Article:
The one thing that Westminster has needed all these years is someone to whom politicians could turn to... a shoulder to cry on... a source of common sense advice... and now at last they have one! It's Aunt Agatha, Westminster's very own agony aunt. And a bumper bundle of emotional and personal problems she has to kick off with, too! Today she deals with dilemmas she has received in the last seven days...
Relax, relax. In a year's time you will look back and say to yourself: why on earth did I get so worked up over this man Tony? Right now, you are so close to it that you think it is the most important thing in the world to get your revenge on his spurning of you, but revenge is never worth it. It only hurts the revenger. Meanwhile, ask yourself two questions: 1) Is he really worth it? (Reading between the lines, I get the feeling that this Tony is a man of fleeting affections, and a bit of a chancer!) 2) Is it worth indulging in attention-seeking behaviour if you're not looking your best? And let's face it, revenge-seeking never makes you look at your best, does it, Clare? Be honest.
You're not the only one. I get many letters from people who have become frightened by the amount they have borrowed to fund future projects. You just have to believe in yourself.
There is a technical word for your belief that lots of people are coming from overseas to take your job and your money. It is called paranoia. There is also a cure for this. It is called getting out and about a bit more.
It seems very unfair to you that you are being victimised for reporting a joke about cockle-pickers, but I am not sure that that is what this is really about. What you have to remember, Ann, is you tell jokes at your own peril. There are three kinds of women who make men very uneasy: women who know about sport, women who can mend cars, and women who tell jokes. It's because we are invading their territory. This may seem a little old-fashioned, Ann, but my advice is to be a bit more like a woman, a bit less like a man. You'll be amazed how quickly people's attitudes will change, and all this will be forgotten.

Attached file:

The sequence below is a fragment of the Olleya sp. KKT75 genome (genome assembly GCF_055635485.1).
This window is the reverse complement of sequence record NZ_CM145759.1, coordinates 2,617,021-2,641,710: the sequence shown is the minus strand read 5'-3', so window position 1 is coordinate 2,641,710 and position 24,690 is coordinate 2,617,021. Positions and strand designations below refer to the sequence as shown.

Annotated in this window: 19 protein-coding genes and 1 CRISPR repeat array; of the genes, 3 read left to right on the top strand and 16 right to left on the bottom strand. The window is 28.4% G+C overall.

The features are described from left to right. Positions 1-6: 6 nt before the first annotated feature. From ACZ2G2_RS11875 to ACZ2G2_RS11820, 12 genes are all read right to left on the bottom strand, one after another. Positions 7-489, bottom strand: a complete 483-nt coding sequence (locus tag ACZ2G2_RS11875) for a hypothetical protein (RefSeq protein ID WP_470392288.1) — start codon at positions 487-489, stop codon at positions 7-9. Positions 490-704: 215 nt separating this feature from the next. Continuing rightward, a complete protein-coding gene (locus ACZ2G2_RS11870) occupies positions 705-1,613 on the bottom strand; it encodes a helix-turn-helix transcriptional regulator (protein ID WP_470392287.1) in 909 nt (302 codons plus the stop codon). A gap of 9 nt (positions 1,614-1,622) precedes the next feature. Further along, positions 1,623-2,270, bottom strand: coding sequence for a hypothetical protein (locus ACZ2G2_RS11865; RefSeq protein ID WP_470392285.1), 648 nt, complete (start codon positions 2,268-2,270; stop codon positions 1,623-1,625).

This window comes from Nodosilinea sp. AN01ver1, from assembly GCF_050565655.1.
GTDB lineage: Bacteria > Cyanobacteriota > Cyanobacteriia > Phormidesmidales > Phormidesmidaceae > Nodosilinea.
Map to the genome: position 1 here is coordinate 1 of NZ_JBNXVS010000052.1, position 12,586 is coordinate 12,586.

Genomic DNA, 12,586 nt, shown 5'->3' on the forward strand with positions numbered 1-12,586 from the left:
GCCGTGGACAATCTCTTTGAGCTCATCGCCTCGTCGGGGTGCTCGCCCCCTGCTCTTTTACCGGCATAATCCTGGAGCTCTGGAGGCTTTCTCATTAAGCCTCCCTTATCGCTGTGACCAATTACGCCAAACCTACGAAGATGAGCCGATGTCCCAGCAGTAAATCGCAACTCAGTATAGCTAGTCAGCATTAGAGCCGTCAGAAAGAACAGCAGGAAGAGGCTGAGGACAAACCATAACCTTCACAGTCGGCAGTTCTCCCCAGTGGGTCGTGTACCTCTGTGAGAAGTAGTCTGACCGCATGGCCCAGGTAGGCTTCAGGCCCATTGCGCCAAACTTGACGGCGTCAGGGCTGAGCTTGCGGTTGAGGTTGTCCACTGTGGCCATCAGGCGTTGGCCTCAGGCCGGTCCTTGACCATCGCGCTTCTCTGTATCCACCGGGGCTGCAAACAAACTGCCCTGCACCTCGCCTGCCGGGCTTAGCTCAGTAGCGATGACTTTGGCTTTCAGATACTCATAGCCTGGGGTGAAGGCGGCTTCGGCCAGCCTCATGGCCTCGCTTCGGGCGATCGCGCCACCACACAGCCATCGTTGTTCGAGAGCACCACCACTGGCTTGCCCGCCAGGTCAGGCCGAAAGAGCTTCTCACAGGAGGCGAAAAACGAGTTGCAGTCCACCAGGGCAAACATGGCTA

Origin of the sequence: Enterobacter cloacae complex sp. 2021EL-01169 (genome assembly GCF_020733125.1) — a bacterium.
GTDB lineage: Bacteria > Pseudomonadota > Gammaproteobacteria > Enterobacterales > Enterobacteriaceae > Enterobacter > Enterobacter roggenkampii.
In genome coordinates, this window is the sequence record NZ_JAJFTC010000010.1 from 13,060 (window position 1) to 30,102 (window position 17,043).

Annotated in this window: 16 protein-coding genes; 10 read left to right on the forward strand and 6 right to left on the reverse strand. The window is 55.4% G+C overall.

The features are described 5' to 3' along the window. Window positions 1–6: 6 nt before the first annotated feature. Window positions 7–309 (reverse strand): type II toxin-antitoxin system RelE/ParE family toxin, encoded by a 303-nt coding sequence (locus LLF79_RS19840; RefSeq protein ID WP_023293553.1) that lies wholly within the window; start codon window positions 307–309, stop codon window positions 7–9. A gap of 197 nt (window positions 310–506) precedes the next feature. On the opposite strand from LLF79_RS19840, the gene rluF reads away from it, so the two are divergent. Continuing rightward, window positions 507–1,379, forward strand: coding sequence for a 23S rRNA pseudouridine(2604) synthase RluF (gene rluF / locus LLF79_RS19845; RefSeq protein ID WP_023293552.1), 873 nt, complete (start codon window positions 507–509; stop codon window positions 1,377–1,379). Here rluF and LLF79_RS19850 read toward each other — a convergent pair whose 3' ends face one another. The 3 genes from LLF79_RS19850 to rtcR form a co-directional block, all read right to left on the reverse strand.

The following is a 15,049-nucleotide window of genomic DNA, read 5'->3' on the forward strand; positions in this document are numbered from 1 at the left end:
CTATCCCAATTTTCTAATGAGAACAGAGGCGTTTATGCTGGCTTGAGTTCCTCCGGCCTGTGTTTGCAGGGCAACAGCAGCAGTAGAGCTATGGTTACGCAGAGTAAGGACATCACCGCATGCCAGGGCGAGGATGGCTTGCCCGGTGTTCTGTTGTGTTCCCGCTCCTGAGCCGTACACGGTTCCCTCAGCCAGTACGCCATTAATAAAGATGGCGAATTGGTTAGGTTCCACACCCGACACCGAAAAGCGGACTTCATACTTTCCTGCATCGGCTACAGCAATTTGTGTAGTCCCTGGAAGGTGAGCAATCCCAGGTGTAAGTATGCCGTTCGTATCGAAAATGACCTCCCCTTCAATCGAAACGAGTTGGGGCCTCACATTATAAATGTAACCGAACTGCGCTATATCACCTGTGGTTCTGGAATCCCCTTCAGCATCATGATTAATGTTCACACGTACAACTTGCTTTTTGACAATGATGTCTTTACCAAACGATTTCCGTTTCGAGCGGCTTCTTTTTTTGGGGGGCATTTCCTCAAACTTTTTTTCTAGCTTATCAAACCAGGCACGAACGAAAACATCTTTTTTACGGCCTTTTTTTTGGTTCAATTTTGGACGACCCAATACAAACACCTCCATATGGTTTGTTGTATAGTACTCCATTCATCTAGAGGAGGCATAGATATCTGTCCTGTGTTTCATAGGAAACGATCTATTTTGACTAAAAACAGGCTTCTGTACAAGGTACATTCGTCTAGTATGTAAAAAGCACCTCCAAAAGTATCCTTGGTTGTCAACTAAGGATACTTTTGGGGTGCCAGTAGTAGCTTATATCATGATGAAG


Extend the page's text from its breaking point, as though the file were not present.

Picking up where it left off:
Yes, we all imagine from time to time that our colleagues don't like us. In this case, it sounds as if your fellow managers Jacques and Gerhard were firm friends before you came along, and it may be that each of them thinks your overtures are a threat to this bond, and you have designs on the other one's friendship. To put it crudely, they don't want you in their gang. I think the solution may lie in these new colleagues from Eastern Europe you mention fleetingly. It sounds as if they will be needing friendship and guidance from someone already in the group. Why not you? Why not make a big effort to be friends with them? Jacques and Gerhard may take more notice of you if you have your own gang, so to speak!
Relax, relax. Don't be paranoid. You say for months that everyone at work has predicted you will lose your job. People are whispering behind your back that you are for the push. But you haven't been fired, have you? They were wrong, weren't they? So relax! Live a little! On the other hand, of course, it never hurts to have an alternative job lined up, just in case...
Dear Rev Ian,
I have read your letter several times, and have reluctantly come to the conclusion either that it is a leg-pull or that you are a nutter.Reuse content